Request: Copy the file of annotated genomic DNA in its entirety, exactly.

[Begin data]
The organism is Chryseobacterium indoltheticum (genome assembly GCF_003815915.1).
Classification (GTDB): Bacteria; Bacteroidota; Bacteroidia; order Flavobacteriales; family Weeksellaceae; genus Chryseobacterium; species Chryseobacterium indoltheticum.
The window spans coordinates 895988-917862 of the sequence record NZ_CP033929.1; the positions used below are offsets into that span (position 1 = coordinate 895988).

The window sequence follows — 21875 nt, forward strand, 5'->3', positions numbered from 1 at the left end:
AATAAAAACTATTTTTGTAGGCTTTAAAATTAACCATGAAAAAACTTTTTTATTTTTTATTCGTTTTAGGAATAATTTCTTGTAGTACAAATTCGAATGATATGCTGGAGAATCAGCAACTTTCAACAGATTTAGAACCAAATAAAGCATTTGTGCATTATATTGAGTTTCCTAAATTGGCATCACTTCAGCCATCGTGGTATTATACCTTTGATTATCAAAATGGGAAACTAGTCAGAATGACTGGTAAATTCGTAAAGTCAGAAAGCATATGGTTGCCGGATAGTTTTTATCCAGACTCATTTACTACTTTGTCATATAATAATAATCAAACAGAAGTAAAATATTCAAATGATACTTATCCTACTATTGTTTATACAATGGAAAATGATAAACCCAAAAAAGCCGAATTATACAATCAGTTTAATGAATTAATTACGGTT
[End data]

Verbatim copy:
The organism is Chryseobacterium indoltheticum (genome assembly GCF_003815915.1).
Classification (GTDB): Bacteria; Bacteroidota; Bacteroidia; order Flavobacteriales; family Weeksellaceae; genus Chryseobacterium; species Chryseobacterium indoltheticum.
The window spans coordinates 895988-917862 of the sequence record NZ_CP033929.1; the positions used below are offsets into that span (position 1 = coordinate 895988).

The window sequence follows — 21875 nt, forward strand, 5'->3', positions numbered from 1 at the left end:
AATAAAAACTATTTTTGTAGGCTTTAAAATTAACCATGAAAAAACTTTTTTATTTTTTATTCGTTTTAGGAATAATTTCTTGTAGTACAAATTCGAATGATATGCTGGAGAATCAGCAACTTTCAACAGATTTAGAACCAAATAAAGCATTTGTGCATTATATTGAGTTTCCTAAATTGGCATCACTTCAGCCATCGTGGTATTATACCTTTGATTATCAAAATGGGAAACTAGTCAGAATGACTGGTAAATTCGTAAAGTCAGAAAGCATATGGTTGCCGGATAGTTTTTATCCAGACTCATTTACTACTTTGTCATATAATAATAATCAAACAGAAGTAAAATATTCAAATGATACTTATCCTACTATTGTTTATACAATGGAAAATGATAAACCCAAAAAAGCCGAATTATACAATCAGTTTAATGAATTAATTACGGTT